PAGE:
I’m not sure at this stage, but it doesn’t seem to me that it’s going to calm down. It’ll rather escalate. From what’s happening now, this is a combination of a Nakba [Arabic for “catastrophe” where some 600 Palestinian villages were destroyed in 1948] and intifada [Palestinian uprisings in 1987 and 2000-2005], with the forced violent displacement, racism, genocide and white supremacist colonisation. Palestinians across Palestine and the diaspora are united as never before, and are going to continue their part in protesting and protecting their neighbourhoods and homes from the settlers who have the protection and support of the Israeli police and army. Gaza’s situation is very critical and is probably going to get worse.

As an artist and a big part of the Palestinian music scene, what would you say to the music community internationally in terms of raising awareness?

Use your platforms to speak about Palestine. If you think music connects people and carries cultural knowledge, please, my culture is being wiped out, remove your horse blinders. This is not a matter that you can be neutral about.

You've spoken before about how you wish there were no borders - that you'd be able to freely travel and tour without restriction of movement. Before the pandemic, what did travelling look like for you?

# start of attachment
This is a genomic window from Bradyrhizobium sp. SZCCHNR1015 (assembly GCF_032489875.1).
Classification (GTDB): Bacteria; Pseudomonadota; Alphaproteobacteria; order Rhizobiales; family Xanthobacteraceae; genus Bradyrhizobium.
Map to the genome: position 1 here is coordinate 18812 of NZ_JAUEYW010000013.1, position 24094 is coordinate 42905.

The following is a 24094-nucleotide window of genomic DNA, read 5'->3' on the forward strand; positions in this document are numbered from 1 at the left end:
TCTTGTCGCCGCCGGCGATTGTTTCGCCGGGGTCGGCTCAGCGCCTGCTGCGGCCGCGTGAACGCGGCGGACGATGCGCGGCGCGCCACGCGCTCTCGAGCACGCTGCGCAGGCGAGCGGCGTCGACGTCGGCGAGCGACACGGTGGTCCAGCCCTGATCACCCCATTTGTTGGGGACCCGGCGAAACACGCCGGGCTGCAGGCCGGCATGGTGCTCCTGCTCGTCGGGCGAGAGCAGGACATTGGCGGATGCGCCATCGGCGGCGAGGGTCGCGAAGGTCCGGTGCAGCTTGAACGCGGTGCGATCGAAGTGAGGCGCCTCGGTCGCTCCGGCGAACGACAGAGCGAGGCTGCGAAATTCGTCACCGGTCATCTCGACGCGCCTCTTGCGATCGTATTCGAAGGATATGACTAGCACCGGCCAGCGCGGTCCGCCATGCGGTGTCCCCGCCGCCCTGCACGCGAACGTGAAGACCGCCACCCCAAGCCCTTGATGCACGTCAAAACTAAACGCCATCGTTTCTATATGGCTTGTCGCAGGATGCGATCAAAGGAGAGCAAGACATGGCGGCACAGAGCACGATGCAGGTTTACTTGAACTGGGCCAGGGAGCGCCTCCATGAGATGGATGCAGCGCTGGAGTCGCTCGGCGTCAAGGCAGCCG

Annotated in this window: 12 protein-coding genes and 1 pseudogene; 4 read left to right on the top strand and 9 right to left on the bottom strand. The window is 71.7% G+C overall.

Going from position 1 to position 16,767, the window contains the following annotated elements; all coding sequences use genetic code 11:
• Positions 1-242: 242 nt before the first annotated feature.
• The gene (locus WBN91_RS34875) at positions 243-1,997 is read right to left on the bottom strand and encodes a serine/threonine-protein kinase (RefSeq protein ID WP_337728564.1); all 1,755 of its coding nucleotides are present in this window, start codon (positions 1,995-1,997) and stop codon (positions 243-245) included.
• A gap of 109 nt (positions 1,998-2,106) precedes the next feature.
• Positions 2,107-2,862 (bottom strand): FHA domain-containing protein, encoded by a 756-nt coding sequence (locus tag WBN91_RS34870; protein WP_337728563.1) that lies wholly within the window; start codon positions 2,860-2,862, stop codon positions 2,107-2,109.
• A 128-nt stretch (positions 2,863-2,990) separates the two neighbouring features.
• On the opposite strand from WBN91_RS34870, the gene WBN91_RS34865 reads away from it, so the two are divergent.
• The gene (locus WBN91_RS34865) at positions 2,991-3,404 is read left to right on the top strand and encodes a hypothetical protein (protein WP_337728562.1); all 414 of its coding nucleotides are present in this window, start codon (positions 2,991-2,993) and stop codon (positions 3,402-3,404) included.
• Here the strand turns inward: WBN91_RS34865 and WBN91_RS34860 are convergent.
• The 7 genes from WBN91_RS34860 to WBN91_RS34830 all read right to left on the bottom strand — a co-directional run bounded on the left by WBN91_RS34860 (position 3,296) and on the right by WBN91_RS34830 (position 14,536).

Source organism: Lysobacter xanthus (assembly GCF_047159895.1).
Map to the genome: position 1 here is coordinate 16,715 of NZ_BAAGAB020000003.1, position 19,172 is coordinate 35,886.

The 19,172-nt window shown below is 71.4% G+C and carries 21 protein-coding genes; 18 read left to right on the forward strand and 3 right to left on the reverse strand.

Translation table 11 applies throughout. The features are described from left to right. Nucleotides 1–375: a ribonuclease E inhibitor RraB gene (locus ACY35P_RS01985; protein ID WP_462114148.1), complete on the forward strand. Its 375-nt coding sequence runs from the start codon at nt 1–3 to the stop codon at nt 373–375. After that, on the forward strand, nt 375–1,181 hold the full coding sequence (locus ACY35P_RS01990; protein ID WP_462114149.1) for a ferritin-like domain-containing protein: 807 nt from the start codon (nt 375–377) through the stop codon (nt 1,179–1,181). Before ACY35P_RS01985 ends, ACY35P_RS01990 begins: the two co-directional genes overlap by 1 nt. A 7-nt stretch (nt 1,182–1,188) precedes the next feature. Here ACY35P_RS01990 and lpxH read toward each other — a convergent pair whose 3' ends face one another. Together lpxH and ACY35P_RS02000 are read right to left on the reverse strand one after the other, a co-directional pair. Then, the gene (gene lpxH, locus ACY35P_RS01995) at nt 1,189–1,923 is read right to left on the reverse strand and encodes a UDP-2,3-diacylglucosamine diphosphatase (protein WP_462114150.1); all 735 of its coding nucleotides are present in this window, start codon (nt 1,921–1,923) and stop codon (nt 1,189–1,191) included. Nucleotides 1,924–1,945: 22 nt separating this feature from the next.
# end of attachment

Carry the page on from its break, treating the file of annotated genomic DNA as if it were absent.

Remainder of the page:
Let’s start by saying that I can’t even travel freely within my own country. As an artist, I cannot tour in Gaza, Jerusalem or 1948 Palestine. How about the fact that we’re deprived from having our own airport? I love travelling, meeting new people and exploring diverse cultures, but it always comes with humiliation, anxiety and a dose of trauma.

[Photo credit: Yara Jarrar


On May 18, Palestinians declared a general strike. Did a lot of people participate?

What is happening right now is an uprising against decades of military occupation and apartheid. Today [May 18], Palestine declared a general strike from the river to the sea and thousands took to the streets to protest and march. We are uniting and marching and supporting each other in our demand for liberation.

How are young Palestinians dealing with the trauma of what is happening?

We’ve been dealing with this since we were born. It’s not just a recent thing. I was a teenager when Israeli soldiers decided to occupy my house during the second intifada. Most kids will see Israeli tanks roll through their city and it’s like normalised for us when it shouldn’t be.

As a Palestinian DJ, you've been speaking out a lot about the occupation. Why is it so important for other DJs to also speak out?

It is important for other DJs and artists to stand in solidarity with Palestinians because it is solidarity against oppression and in support of human rights. It is important to fight injustice all over the world, and Palestine is part of it. It is a cause for everyone who wishes to be free. The international community must support the Palestinian people and hold the occupation accountable for its crimes.

[Photo credit: Tristan Hollingsworth]


What is happening on the ground right now in Haifa?